Kerr noted the Whalley, or Downtown Surrey BIA, did similar surveys in past years, “but we wanted to model it as a best practice for all of the BIA zones as part of our public safety strategy and we’ve actually modified it somewhat by bringing in experts through the University of the Fraser Valley to help shape the design of the survey, because you know how surveys need to be designed appropriately to answer all the right questions and that kind of thing.”

University professors Irwin Cohen, PhD, and Amanda McCormick, PhD, helped design it.

Who will be conducting the surveys?

“Ultimately each of the BIAs have applied for funding through I think it was a federal grant, Service Canada, to get students,” Kerr said.

“The students go door to door, to the businesses, they ask to see the manager and if the manager isn’t in then they’ll find the best time that works for the business. A 10-minute survey.”

After the results are compiled, likely in late summer, then Surrey’s bylaws and engineering departments, RCMP, the city’s public safety team and BIAs will “coordinate a comprehensive response” to the issues, Kerr said.

How many businesses will be canvassed, all told? “I’m going to say at least a thousand.”

Four Simon Fraser University students are working as interns at the Fleetwood BIA this summer and will be surveying business operators in that community. They are Business and Communications Major Megan McMahon, 22, English Major Robyn-Mae Deang, 21, Business Major Shirina Yan, 21, and Communications Major Nathan Blanchard, 21.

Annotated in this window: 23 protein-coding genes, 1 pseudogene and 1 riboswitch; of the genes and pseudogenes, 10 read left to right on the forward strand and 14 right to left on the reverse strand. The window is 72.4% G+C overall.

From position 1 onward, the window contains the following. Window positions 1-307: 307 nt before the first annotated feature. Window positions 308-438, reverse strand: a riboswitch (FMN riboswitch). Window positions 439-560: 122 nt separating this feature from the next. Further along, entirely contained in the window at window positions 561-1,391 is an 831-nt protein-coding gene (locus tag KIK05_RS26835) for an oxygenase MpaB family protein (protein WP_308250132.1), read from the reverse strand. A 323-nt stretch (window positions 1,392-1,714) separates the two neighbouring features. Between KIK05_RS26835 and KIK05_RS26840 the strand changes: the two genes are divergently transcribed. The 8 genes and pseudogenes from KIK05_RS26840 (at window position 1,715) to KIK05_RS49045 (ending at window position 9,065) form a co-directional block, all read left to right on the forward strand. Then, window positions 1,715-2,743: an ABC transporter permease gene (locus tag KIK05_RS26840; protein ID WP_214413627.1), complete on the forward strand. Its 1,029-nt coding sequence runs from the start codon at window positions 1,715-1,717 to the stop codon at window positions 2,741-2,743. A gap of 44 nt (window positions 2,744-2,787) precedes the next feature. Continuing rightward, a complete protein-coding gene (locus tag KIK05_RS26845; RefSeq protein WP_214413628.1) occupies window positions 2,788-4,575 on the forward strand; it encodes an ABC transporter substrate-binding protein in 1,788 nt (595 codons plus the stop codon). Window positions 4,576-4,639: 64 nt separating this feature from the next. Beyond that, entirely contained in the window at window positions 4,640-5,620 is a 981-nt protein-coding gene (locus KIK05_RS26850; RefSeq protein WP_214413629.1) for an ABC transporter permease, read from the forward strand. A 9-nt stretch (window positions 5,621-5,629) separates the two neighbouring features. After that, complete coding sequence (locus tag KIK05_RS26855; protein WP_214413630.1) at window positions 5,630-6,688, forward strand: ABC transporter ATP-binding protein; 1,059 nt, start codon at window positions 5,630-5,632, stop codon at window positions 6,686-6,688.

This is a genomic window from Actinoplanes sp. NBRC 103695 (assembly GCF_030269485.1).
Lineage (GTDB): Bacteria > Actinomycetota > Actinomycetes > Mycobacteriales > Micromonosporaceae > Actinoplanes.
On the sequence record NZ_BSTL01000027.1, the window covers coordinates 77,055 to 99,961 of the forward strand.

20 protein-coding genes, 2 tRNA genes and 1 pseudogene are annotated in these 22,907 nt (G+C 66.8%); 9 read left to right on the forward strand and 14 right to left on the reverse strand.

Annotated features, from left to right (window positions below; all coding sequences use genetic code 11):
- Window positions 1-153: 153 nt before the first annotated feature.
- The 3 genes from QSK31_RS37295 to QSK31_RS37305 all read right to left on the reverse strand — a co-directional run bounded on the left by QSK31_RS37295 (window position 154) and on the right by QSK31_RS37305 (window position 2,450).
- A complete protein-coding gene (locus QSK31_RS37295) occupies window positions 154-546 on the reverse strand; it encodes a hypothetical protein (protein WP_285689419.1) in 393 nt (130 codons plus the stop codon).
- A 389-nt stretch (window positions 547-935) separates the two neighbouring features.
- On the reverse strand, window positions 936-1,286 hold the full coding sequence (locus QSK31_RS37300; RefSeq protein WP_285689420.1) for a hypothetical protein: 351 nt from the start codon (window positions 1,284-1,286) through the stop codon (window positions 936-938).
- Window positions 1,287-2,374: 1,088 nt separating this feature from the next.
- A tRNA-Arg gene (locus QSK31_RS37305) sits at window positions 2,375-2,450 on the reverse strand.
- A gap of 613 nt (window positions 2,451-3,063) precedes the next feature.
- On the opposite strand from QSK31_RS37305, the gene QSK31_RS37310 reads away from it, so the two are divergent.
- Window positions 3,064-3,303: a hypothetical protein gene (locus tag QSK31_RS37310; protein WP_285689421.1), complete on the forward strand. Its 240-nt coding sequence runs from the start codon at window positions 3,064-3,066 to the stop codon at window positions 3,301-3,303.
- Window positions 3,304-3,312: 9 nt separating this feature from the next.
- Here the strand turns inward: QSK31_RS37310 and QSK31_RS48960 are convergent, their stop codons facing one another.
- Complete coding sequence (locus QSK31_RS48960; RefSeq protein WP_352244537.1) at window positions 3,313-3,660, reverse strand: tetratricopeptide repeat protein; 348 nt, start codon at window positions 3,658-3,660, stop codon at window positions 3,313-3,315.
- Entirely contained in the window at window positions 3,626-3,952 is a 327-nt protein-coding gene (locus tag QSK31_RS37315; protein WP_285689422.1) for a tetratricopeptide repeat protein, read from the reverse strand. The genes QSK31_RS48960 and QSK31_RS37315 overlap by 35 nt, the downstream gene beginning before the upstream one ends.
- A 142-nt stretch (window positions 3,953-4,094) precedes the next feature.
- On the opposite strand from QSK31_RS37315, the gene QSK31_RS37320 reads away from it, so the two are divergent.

“I’m interning for the FBIA and doing my best to get experience in the field because I sorely need it,” Blanchard said. “We’re going to be asking questions about general run-ins with security problems and safety problems, also how we can optimize security in the area for Surrey Crime Prevention, Surrey RCMP, that kind of thing. We haven’t done any surveys yet, we’re just in the stage of practicing, so to speak.”

The REACTION

Jacqueline Hewitt, executive director Fleetwood BIA, thinks it will be a valuable exercise.

“We have approximately 330 businesses and we hope to hit as many as possible,” she said. “We have the students until the end of August. This is a great initiative.”

“At the end of this then we’ll get together with the other BIAs in Surrey as well to look at the results we get from this. Going forward from the results we get from this, then we will work with the RCMP and City of Surrey and look at how we can address any issues that may come up. We’re just starting out with this survey now.”

Anita Huberman, chief executive officer of the Surrey Board of Trade, is somewhat wary, though.

“I have to say the whole survey mechanism is really dependent upon the sample size, who you’re talking to, is the sample size spread out enough that you’re speaking to businesses that are facing security issues or not facing security issues,” she said.

“I think it’s always good to get a pulse on the ground, but, the results need to be fashioned in such a way where it creates positive results for the community instead of panic. And, you know, we’re in the business of supporting business, bringing business into the city.

“We know that crime is going down in our city, that public safety mechanisms and strategies are working through collaborative efforts, but I think you always have to be cautious when there is a survey done and what the parameters are around that.”

tom.zytaruk@ surreynowleader.com